Console.WriteLine(" Solvestatus: " + t6.OutDB.GetParameter("ss").FindRecord().Value);
Console.WriteLine(" Obj: " + t6.OutDB.GetVariable("z").FindRecord().Level);
//}
...

## How to create a GAMSModelInstance from a GAMSCheckpoint (Transport7)

In Transport7 the usage of GAMS::GAMSModelInstance is demonstrated.

At first checkpoint cp is created as in the preceding examples. Then we create the GAMSModelInstance mi using the GAMSCheckpoint.AddModelInstance method. Note that the GAMSJob again contains no solve statement and the demand multiplier is already included with default value 1.

...
t7.Run(cp);
...

## How to modify a parameter of a GAMSModelInstance using GAMSModifier (Transport7)

A GAMSModelInstance uses a SyncDB to maintain the data. We define bmult as GAMSParameter using the GAMSDatabase.AddParameter method and specify gurobi as solver. Afterwards the GAMSModelInstance is instantiated with arguments opt and GAMSModifier bmult. The GAMSModifier means that bmult is modifiable while all other parameters, variables and equations of ModelInstance mi stay unchanged. We use the GAMSParameter.AddRecord method to assign a value to bmult that can be varied afterwards using the GAMSParameter.FirstRecord method to reproduce our well-known example with different demand multipliers.

...
GAMSParameter bmult = mi.SyncDB.AddParameter("bmult", 0, "demand multiplier");
opt.AllModelTypes = "gurobi";
mi.Instantiate("transport use lp min z", opt, new GAMSModifier(bmult));
double[] bmultlist = new double[] { 0.6, 0.7, 0.8, 0.9, 1.0, 1.1, 1.2, 1.3 };
foreach (double b in bmultlist)
{
bmult.FirstRecord().Value = b;
mi.Solve();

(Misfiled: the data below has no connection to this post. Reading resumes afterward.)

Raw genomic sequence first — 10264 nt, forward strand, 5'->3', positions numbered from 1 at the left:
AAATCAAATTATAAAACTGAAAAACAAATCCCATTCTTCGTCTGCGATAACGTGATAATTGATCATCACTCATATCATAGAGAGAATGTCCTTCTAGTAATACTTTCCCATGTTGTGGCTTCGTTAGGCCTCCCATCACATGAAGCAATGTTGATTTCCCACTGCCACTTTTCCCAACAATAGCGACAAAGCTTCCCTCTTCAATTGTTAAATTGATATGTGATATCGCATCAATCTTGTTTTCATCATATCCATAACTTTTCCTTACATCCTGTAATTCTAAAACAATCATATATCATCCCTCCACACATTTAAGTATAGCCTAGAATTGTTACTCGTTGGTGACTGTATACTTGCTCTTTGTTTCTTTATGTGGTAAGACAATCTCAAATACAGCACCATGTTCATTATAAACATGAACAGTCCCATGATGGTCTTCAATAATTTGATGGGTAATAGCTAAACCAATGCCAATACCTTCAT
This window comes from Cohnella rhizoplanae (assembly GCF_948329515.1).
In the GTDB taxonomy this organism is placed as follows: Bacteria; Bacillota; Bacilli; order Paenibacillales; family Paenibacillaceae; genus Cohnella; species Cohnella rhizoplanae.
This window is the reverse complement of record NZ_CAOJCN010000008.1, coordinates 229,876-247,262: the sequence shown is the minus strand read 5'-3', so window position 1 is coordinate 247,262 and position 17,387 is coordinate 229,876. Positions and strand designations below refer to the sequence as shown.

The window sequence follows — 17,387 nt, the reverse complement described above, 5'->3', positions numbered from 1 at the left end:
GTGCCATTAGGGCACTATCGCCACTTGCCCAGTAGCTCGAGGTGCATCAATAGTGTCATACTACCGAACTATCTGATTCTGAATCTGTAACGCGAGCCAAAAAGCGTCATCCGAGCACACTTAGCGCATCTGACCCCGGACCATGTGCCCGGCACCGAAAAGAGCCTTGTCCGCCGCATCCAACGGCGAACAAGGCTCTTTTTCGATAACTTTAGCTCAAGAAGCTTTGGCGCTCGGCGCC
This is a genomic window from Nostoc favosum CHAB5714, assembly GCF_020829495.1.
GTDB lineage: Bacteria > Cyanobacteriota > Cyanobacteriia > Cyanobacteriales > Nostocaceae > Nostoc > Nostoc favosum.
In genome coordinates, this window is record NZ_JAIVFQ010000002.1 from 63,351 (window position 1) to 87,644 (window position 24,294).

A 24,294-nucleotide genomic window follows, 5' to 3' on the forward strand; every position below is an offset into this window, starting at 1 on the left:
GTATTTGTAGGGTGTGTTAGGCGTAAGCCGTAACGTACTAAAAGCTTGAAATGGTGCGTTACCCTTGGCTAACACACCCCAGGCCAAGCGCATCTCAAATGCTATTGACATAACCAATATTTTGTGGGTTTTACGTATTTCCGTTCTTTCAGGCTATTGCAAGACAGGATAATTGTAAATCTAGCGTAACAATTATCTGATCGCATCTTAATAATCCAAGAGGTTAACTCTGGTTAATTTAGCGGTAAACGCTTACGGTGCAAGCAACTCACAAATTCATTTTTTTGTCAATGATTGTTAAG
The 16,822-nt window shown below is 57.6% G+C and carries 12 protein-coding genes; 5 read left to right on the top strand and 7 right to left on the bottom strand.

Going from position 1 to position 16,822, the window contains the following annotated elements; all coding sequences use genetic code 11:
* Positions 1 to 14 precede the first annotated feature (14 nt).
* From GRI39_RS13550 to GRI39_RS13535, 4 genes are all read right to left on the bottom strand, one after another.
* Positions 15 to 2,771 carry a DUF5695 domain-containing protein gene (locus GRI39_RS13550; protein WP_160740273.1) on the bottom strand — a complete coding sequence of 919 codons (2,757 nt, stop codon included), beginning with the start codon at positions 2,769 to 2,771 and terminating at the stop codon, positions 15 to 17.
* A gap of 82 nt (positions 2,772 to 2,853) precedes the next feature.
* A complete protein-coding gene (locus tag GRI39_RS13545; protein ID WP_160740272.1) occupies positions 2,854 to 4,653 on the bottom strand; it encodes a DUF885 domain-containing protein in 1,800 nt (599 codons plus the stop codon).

Console.WriteLine("Scenario bmult=" + b + ":");
Console.WriteLine(" Modelstatus: " + mi.ModelStatus);
Console.WriteLine(" Solvestatus: " + mi.SolveStatus);
Console.WriteLine(" Obj: " + mi.SyncDB.GetVariable("z").FindRecord().Level);
}
...

## How to modify a variable of a GAMSModelInstance using GAMSModifier (Transport7)

We create a GAMSModelInstance just like in the next to last example. We define x as GAMSVariable and its upper bound as GAMSParameter xup. At the following instantiate method GAMSModifier has three arguments. The first one says that x is modifiable, the second determines which part of the variable (lower bound, upper bound or level) can be modified and the third specifies the GAMSParameter that holds the new value.

In the following loops we set the upper bound of one link of the network to zero, which means that no transportation between the corresponding plant and market is possible, and solve the modified transportation problem.

...
GAMSVariable x = mi.SyncDB.AddVariable("x", 2, VarType.Positive, "");
GAMSParameter xup = mi.SyncDB.AddParameter("xup", 2, "upper bound on x");
mi.Instantiate("transport use lp min z", modifiers: new GAMSModifier(x,UpdateAction.Upper,xup));
foreach (GAMSSetRecord i in t7.OutDB.GetSet("i"))
foreach (GAMSSetRecord j in t7.OutDB.GetSet("j"))
{
xup.Clear();
mi.Solve();
Console.WriteLine("Scenario link blocked: " + i.Keys[0] + " - " + j.Keys[0]);
Console.WriteLine(" Modelstatus: " + mi.ModelStatus);
Console.WriteLine(" Solvestatus: " + mi.SolveStatus);
Console.WriteLine(" Obj: " + mi.SyncDB.GetVariable("z").FindRecord().Level);
}
...

## How to use a queue to solve multiple GAMSModelInstances in parallel (Transport8)

We initialize a GAMSCheckpoint cp from a GAMSJob. Then we define a queue that represents the different values of the demand multiplier. A queue follows the first-in-first-out-principle. The objects queueMutex and ioMutex are used later to avoid messed up output. Then we call two delegates of the function ScenSolve in parallel that get the same queue as argument.

...